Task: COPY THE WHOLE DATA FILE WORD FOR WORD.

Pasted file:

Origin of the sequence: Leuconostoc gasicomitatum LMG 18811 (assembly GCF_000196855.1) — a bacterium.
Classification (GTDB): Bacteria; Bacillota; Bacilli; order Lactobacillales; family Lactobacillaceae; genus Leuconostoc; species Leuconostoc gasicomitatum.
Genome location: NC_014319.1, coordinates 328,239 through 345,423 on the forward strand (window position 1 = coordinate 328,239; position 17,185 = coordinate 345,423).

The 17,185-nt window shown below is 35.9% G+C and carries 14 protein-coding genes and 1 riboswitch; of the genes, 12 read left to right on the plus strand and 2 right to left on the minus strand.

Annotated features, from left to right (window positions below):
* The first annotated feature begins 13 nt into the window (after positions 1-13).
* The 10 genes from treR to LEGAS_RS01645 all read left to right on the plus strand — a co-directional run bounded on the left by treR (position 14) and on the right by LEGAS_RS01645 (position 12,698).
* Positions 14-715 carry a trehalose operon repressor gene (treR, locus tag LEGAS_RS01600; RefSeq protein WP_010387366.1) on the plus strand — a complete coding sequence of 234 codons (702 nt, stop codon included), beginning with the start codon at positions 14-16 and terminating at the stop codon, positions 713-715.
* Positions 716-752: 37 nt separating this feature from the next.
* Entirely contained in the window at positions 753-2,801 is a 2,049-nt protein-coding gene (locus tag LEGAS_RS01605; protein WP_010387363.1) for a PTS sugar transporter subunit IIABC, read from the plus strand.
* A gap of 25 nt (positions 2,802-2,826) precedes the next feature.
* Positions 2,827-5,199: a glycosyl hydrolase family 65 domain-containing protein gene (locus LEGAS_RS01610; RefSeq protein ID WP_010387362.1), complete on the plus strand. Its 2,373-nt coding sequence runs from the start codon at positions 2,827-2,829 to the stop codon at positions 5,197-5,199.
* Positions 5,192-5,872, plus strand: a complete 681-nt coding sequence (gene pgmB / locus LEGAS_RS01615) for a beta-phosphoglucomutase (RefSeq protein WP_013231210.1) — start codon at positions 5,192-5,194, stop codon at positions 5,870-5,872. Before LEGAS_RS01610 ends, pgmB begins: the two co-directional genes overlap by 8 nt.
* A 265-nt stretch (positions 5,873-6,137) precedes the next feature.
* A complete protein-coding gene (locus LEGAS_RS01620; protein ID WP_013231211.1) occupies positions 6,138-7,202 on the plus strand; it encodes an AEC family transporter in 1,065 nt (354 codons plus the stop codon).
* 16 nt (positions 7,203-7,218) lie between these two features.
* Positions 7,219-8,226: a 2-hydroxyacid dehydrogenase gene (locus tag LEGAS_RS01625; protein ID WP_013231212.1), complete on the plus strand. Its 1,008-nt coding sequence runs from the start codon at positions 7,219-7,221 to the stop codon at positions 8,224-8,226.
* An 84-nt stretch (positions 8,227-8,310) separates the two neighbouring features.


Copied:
Origin of the sequence: Leuconostoc gasicomitatum LMG 18811 (assembly GCF_000196855.1) — a bacterium.
Classification (GTDB): Bacteria; Bacillota; Bacilli; order Lactobacillales; family Lactobacillaceae; genus Leuconostoc; species Leuconostoc gasicomitatum.
Genome location: NC_014319.1, coordinates 328,239 through 345,423 on the forward strand (window position 1 = coordinate 328,239; position 17,185 = coordinate 345,423).

The 17,185-nt window shown below is 35.9% G+C and carries 14 protein-coding genes and 1 riboswitch; of the genes, 12 read left to right on the plus strand and 2 right to left on the minus strand.

Annotated features, from left to right (window positions below):
* The first annotated feature begins 13 nt into the window (after positions 1-13).
* The 10 genes from treR to LEGAS_RS01645 all read left to right on the plus strand — a co-directional run bounded on the left by treR (position 14) and on the right by LEGAS_RS01645 (position 12,698).
* Positions 14-715 carry a trehalose operon repressor gene (treR, locus tag LEGAS_RS01600; RefSeq protein WP_010387366.1) on the plus strand — a complete coding sequence of 234 codons (702 nt, stop codon included), beginning with the start codon at positions 14-16 and terminating at the stop codon, positions 713-715.
* Positions 716-752: 37 nt separating this feature from the next.
* Entirely contained in the window at positions 753-2,801 is a 2,049-nt protein-coding gene (locus tag LEGAS_RS01605; protein WP_010387363.1) for a PTS sugar transporter subunit IIABC, read from the plus strand.
* A gap of 25 nt (positions 2,802-2,826) precedes the next feature.
* Positions 2,827-5,199: a glycosyl hydrolase family 65 domain-containing protein gene (locus LEGAS_RS01610; RefSeq protein ID WP_010387362.1), complete on the plus strand. Its 2,373-nt coding sequence runs from the start codon at positions 2,827-2,829 to the stop codon at positions 5,197-5,199.
* Positions 5,192-5,872, plus strand: a complete 681-nt coding sequence (gene pgmB / locus LEGAS_RS01615) for a beta-phosphoglucomutase (RefSeq protein WP_013231210.1) — start codon at positions 5,192-5,194, stop codon at positions 5,870-5,872. Before LEGAS_RS01610 ends, pgmB begins: the two co-directional genes overlap by 8 nt.
* A 265-nt stretch (positions 5,873-6,137) precedes the next feature.
* A complete protein-coding gene (locus LEGAS_RS01620; protein ID WP_013231211.1) occupies positions 6,138-7,202 on the plus strand; it encodes an AEC family transporter in 1,065 nt (354 codons plus the stop codon).
* 16 nt (positions 7,203-7,218) lie between these two features.
* Positions 7,219-8,226: a 2-hydroxyacid dehydrogenase gene (locus tag LEGAS_RS01625; protein ID WP_013231212.1), complete on the plus strand. Its 1,008-nt coding sequence runs from the start codon at positions 7,219-7,221 to the stop codon at positions 8,224-8,226.
* An 84-nt stretch (positions 8,227-8,310) separates the two neighbouring features.